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http://www.guardian.co.uk/sport/blog/2012/jan/28/australian-open-diary-andy-murray

Josh Ward-Hibbert has finally broken cover. The Nottingham teenager was little discussed until he stormed through the boys' singles, knocking over the eighth and ninth seeds before going out in the quarters to the Canadian Filip Peliwo – who went on to lose in Saturday's final to the Australian Luke Saville, now a two-times winner here.

Ward-Hibbert, 6ft 4in with a booming serve and as yet untamed forehand and a delightful single-handed backhand, looks to have the tools to make it as a professional. One seasoned Brit-prospect-watcher (a thankless task) said: "He has everything. He is built like Jo-Wilfried Tsonga, is a great athlete and plays with such energy and power."

Another reason you might notice the personable young man with the big game and easy smile is he is one of the few black juniors coming through.

On Friday, he made up for his disappointment in the singles by teaming up with the better-known Liam Broady to win the boys' doubles title. Seeded six, they won comfortably, 6-3, 6-2 in 44 minutes, against Filip Veger and Adam Pavlasek. (The Czech Pavlasek has an older girlfriend: the Wimbledon champion Petra Kvitova.)

Ward-Hibbert is still an innocent in an exciting world, undecided whether to go on the Tour this summer or go to college in the United States later in the year. He will decide in March.

"I'm 18, come from Nottingham. I have been training in Spain [at the Sotogrande academy on the Costa del Sol, run by the former British doubles No1 Dan Kiernan]. I try to play aggressively. That's the only way I'm going to be able to go far in the game. I started with a single-handed backhand, I guess it's just habit and I work on it the best I can."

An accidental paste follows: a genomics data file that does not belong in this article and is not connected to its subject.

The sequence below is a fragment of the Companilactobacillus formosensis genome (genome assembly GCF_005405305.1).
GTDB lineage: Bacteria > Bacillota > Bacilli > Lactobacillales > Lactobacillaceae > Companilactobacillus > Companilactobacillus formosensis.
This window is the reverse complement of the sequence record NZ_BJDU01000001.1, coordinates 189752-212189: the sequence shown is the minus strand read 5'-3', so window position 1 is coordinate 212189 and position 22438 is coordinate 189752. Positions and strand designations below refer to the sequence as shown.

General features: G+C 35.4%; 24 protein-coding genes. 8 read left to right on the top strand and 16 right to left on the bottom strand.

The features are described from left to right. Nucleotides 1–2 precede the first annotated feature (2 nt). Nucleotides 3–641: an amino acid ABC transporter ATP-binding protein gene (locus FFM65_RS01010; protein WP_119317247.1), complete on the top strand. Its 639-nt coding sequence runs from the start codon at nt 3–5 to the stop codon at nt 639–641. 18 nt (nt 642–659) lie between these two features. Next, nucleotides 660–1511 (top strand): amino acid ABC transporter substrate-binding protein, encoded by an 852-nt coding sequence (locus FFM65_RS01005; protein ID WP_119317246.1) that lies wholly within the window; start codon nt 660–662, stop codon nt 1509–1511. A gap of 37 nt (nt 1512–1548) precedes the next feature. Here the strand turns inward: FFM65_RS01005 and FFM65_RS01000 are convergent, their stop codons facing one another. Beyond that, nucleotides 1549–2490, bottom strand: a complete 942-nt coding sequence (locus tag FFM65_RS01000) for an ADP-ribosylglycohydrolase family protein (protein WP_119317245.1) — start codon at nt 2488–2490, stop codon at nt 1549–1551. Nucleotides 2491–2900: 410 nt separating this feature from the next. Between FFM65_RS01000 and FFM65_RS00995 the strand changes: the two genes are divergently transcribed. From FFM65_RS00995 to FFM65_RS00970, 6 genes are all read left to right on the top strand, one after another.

It is his serving that most easily catches the eye. "At Wimbledon, I got the junior record with 131mph. Pretty quick.

"I started at the Nottingham tennis centre, when I was about 13. I went to Spain when I was about 14 and I am at Soto full time. It's fantastic. I played a bit of basketball when I was younger but tennis was always my first sport. I was just better at it.

"I am trying to keep my options open, don't want to close any door. There's a chance I might be going into the American college system. It's a chance to get some great coaching. After four years there, I would come out of that and go on Tour. But I will see how it goes. I'm going to make a decision around March or a bit later. It starts in September this year.

"Obviously there's school involved but, for me, it's about improving my game over four years. I don't have a game that's going to peak at a younger age, so I've got to be patient. It would be easier on my parents, financially, too – and a high level of tennis."

For now, it's back to Nottingham to see his family (the hyphen comes from his mother and father, who kept their surnames). "Neither of them plays. My brother, Matthew, started and that's how I got into it. Not many hyphens on the tennis circuit. Hopefully, there will be one soon.

"I am out a lot but I try to get home as much as I can. It's tough but I don't get too homesick when I'm away for a long time.

"When I was a kid, I loved to see Federer play – Monfils and Tsonga too. Great entertainers. But I also like how Berdych plays, kind of big. He knows what he can do. I've walked by Federer a few times [here]. Tried to get eye contact. Got a little smile but he didn't really recognise me. Maybe some day he will. Hopefully on the other side of the net."
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Re: The current state of British tennis « Reply #323 on: February 26, 2012, 01:27 AM »
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From what I've heard the US college system is excellent preparation for the Tour, but W-H will have to bear in mind that he'll be 22 by the time he finishes.